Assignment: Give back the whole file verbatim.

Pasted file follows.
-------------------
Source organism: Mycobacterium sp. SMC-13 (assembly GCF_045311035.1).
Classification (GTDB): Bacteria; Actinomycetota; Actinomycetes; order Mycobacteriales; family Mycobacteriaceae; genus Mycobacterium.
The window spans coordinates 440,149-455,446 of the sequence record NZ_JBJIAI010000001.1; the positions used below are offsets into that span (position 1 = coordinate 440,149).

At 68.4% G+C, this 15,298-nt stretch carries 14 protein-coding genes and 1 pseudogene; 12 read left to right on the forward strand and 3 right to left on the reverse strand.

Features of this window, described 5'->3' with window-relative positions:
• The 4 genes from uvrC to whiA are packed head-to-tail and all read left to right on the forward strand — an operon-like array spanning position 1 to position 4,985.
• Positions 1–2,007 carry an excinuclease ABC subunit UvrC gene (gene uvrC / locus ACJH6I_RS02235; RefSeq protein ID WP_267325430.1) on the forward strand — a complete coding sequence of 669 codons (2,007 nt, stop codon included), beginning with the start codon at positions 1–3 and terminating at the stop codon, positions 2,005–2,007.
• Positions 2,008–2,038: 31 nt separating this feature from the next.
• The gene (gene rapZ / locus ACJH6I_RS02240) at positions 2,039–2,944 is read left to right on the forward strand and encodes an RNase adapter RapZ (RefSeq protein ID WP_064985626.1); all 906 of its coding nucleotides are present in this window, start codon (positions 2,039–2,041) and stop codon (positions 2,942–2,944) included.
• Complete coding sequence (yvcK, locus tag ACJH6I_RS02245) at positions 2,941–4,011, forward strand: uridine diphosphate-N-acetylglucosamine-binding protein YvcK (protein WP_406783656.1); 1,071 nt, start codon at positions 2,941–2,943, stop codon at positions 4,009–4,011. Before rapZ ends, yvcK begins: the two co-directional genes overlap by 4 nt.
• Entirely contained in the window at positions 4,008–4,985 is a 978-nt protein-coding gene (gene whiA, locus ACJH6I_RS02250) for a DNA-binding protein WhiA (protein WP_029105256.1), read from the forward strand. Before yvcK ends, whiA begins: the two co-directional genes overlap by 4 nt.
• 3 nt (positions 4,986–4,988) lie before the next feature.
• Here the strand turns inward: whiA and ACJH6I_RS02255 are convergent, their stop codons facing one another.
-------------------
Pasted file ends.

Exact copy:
Source organism: Mycobacterium sp. SMC-13 (assembly GCF_045311035.1).
Classification (GTDB): Bacteria; Actinomycetota; Actinomycetes; order Mycobacteriales; family Mycobacteriaceae; genus Mycobacterium.
The window spans coordinates 440,149-455,446 of the sequence record NZ_JBJIAI010000001.1; the positions used below are offsets into that span (position 1 = coordinate 440,149).

At 68.4% G+C, this 15,298-nt stretch carries 14 protein-coding genes and 1 pseudogene; 12 read left to right on the forward strand and 3 right to left on the reverse strand.

Features of this window, described 5'->3' with window-relative positions:
• The 4 genes from uvrC to whiA are packed head-to-tail and all read left to right on the forward strand — an operon-like array spanning position 1 to position 4,985.
• Positions 1–2,007 carry an excinuclease ABC subunit UvrC gene (gene uvrC / locus ACJH6I_RS02235; RefSeq protein ID WP_267325430.1) on the forward strand — a complete coding sequence of 669 codons (2,007 nt, stop codon included), beginning with the start codon at positions 1–3 and terminating at the stop codon, positions 2,005–2,007.
• Positions 2,008–2,038: 31 nt separating this feature from the next.
• The gene (gene rapZ / locus ACJH6I_RS02240) at positions 2,039–2,944 is read left to right on the forward strand and encodes an RNase adapter RapZ (RefSeq protein ID WP_064985626.1); all 906 of its coding nucleotides are present in this window, start codon (positions 2,039–2,041) and stop codon (positions 2,942–2,944) included.
• Complete coding sequence (yvcK, locus tag ACJH6I_RS02245) at positions 2,941–4,011, forward strand: uridine diphosphate-N-acetylglucosamine-binding protein YvcK (protein WP_406783656.1); 1,071 nt, start codon at positions 2,941–2,943, stop codon at positions 4,009–4,011. Before rapZ ends, yvcK begins: the two co-directional genes overlap by 4 nt.
• Entirely contained in the window at positions 4,008–4,985 is a 978-nt protein-coding gene (gene whiA, locus ACJH6I_RS02250) for a DNA-binding protein WhiA (protein WP_029105256.1), read from the forward strand. Before yvcK ends, whiA begins: the two co-directional genes overlap by 4 nt.
• 3 nt (positions 4,986–4,988) lie before the next feature.
• Here the strand turns inward: whiA and ACJH6I_RS02255 are convergent, their stop codons facing one another.